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Effect of Divorce on Children

(11 Posts)
Donatello68 Sun 12-Jul-15 23:17:51

I am really concerned about my two DD's. Divorcing emotionally abusive ExH. He works away a lot but, when he is home we can't go out & walk on eggshells. Decree nisi has come through and we are about to go to mediation. House not yet on the market and he still lives with us.

Since decree nisi hit, he has been dad of the year - absolute first. Normally, he doesn't do anything with the DD's.

DD1 is 11 and starting at secondary school in Sept. DD2 is 10. They were told about divorce a couple of weeks ago. DD1 seemed to take it well and said that she could see it coming. DD2 v upset. DD1 had an almighty meltdown at a swimming comp today. Has been swimming at a top level for a number of years. Also, had a blazing row with coach - v out of character. Feel really bad about the effect of divorce on the children but, can't live with STBXH anymore. He is v emotionally abusive to all of us.

Please help.

Octopush13 Sun 12-Jul-15 23:21:09

Sorry I'm not help, except that I'm in a very similar situation except managed to get OH to move into his other property. I worry terribly about the kids, one had a huge meltdown today. Be good to see advice.

MakeItRain Sun 12-Jul-15 23:23:18

You're going through the hardest part. It's completely normal and ok if your girls are emotional about it. Also much healthier if they can get their feelings out. Just keep talking to them and telling them you love them. In the long run, if your ex was abusive, then leaving is the best thing you can do for your girls, because you are showing them that abuse is not acceptable. Keep strong flowers

BlackeyedSusan Mon 13-Jul-15 00:32:42

probably a lot less in the long run than living with an abusive parent/where there are rows.

Ladygaggia Mon 13-Jul-15 00:55:07

Separated from my H in March, both kids could see it coming and recognised it would be best for all of us.
DS who is also 11 is struggling the most. He has tummy pains and anger/frustrations on occasion. I talk to him about how it is ok to be angry, and that we want him to talk to us, or someone else if necessary. He is thinking about counselling.

Make sure your daughters coach knows what is going on.

sykadelic Mon 13-Jul-15 01:23:57

I'm not really sure it's the divorce that's the issue here, as in that staying together would have been better, it's the emotional upheaval of the change.

- They're spending time with H in a way they're not used to and they're probably waiting for the shoe to drop because they're used to walking on eggshells.
- There's probably an element of relief that he isn't "coming home" anymore and the guilt at feeling that way.
- They know this is a good thing but just because something is good doesn't mean it's easy
- They probably don't have a safe place to talk out their emotions so they're bottling it all up. They're worried about upsetting you, about upsetting him, of seeming weak etc.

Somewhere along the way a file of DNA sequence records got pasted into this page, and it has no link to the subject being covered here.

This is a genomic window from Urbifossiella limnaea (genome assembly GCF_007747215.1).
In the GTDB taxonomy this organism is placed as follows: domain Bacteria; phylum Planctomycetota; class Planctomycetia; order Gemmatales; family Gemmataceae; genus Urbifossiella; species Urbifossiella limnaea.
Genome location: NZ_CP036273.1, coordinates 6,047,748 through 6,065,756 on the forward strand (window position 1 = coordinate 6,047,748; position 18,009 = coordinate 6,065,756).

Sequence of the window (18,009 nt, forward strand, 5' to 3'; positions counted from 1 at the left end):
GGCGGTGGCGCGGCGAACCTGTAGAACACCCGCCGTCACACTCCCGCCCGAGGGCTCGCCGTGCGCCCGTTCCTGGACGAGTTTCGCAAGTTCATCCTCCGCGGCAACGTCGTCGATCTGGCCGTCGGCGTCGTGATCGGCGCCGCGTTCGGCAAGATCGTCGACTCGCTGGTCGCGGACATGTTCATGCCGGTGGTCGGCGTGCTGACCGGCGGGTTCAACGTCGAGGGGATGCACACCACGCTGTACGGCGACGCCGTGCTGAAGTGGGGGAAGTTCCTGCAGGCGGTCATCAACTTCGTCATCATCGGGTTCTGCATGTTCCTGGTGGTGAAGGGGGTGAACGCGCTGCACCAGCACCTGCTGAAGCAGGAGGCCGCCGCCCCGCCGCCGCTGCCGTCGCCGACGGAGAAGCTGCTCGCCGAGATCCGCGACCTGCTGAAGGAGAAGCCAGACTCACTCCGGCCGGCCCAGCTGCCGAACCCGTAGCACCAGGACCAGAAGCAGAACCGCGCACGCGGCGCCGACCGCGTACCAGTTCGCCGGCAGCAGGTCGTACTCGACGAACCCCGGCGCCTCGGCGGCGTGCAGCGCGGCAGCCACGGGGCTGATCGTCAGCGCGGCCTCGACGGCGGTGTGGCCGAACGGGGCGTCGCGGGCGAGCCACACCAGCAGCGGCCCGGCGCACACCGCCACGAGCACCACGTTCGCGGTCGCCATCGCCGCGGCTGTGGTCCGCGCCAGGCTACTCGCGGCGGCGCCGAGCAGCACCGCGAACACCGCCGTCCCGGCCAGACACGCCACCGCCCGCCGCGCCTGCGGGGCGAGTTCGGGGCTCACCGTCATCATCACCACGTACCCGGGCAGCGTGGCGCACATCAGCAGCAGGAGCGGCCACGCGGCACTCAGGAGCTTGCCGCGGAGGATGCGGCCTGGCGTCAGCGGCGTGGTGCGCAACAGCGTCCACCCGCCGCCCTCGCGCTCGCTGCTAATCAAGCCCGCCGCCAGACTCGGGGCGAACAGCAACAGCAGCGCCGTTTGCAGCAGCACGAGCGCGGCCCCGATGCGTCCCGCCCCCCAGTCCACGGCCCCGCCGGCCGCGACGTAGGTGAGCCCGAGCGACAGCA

Sometimes trying to keep things "normal" does more harm than good, because it's NOT normal. Things have changed and pretending they haven't encourages bottling up their emotions.

I would suggest they speak with someone to talk out how they're feeling. Encourage them to write a diary (one that locks so they feel it's safe). Encourage spending time with friends.

Donatello68 Mon 13-Jul-15 19:54:59

Thanks very much for all your advice. I will take on board your advice about counselling. It is such a difficult time. I feel that in the short term, I am ruining their lives.

Thanks again!

sykadelic Tue 14-Jul-15 02:50:43

In the short term they may be upset, but you are BETTERING their lives. Walking on eggshells is no way for them to live. They will grow and adapt. You are doing this not only for yourself but also for them. They will realise this eventually.

mummytime Tue 14-Jul-15 04:37:21

In this situation, you need to not compare : having parents who are divorced with having happily married parents.
But instead: living with parents where one is controlling etc. and they are unhappy with divorced parents.
At present he might be being Dad of the year, but how long can he keep it up?
It will be better when your lives are separated. It's like pulling a sticking plaster off slowly - the pain lasts longer.
"Transitions" are very difficult times in everyone's life, once you are through it you can start to properly adapt.

I would warn people like school and training coaches what is going on. School will be well used to it, and may be able to access counselling and other help.
A good training coach will be able to handle the situation.

Nolim Tue 14-Jul-15 04:59:19

Child of divorced parents here. Splitting up was the right thing to do for them. Your dds will be fine in the long run. flowers

CatsandCrumble Tue 14-Jul-15 06:52:48

They have known for a very short time - think about it, if you have sorted most of the divorce you have been dealing with it for months. If you had only learnt that your house was about to be sold and you'd be seeing parents separately 2 weeks ago, you'd probably be having quite a big reaction too.

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